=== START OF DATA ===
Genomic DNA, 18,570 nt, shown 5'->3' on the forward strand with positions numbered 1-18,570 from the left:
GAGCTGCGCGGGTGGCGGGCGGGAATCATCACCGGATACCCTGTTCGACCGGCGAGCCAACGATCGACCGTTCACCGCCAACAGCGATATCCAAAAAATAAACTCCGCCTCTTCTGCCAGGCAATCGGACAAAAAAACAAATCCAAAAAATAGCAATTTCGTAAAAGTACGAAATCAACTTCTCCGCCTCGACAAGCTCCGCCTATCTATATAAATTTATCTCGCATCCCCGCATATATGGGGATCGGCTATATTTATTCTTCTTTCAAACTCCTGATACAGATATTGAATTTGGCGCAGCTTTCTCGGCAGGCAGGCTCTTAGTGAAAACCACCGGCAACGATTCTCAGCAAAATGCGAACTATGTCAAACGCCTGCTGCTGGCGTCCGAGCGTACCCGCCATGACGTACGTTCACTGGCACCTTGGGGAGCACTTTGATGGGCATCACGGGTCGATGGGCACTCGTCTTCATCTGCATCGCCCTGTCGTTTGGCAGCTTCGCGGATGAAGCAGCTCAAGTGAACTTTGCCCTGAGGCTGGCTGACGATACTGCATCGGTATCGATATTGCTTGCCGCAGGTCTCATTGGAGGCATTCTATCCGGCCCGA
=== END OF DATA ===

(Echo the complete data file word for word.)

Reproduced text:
Genomic DNA, 18,570 nt, shown 5'->3' on the forward strand with positions numbered 1-18,570 from the left:
GAGCTGCGCGGGTGGCGGGCGGGAATCATCACCGGATACCCTGTTCGACCGGCGAGCCAACGATCGACCGTTCACCGCCAACAGCGATATCCAAAAAATAAACTCCGCCTCTTCTGCCAGGCAATCGGACAAAAAAACAAATCCAAAAAATAGCAATTTCGTAAAAGTACGAAATCAACTTCTCCGCCTCGACAAGCTCCGCCTATCTATATAAATTTATCTCGCATCCCCGCATATATGGGGATCGGCTATATTTATTCTTCTTTCAAACTCCTGATACAGATATTGAATTTGGCGCAGCTTTCTCGGCAGGCAGGCTCTTAGTGAAAACCACCGGCAACGATTCTCAGCAAAATGCGAACTATGTCAAACGCCTGCTGCTGGCGTCCGAGCGTACCCGCCATGACGTACGTTCACTGGCACCTTGGGGAGCACTTTGATGGGCATCACGGGTCGATGGGCACTCGTCTTCATCTGCATCGCCCTGTCGTTTGGCAGCTTCGCGGATGAAGCAGCTCAAGTGAACTTTGCCCTGAGGCTGGCTGACGATACTGCATCGGTATCGATATTGCTTGCCGCAGGTCTCATTGGAGGCATTCTATCCGGCCCGA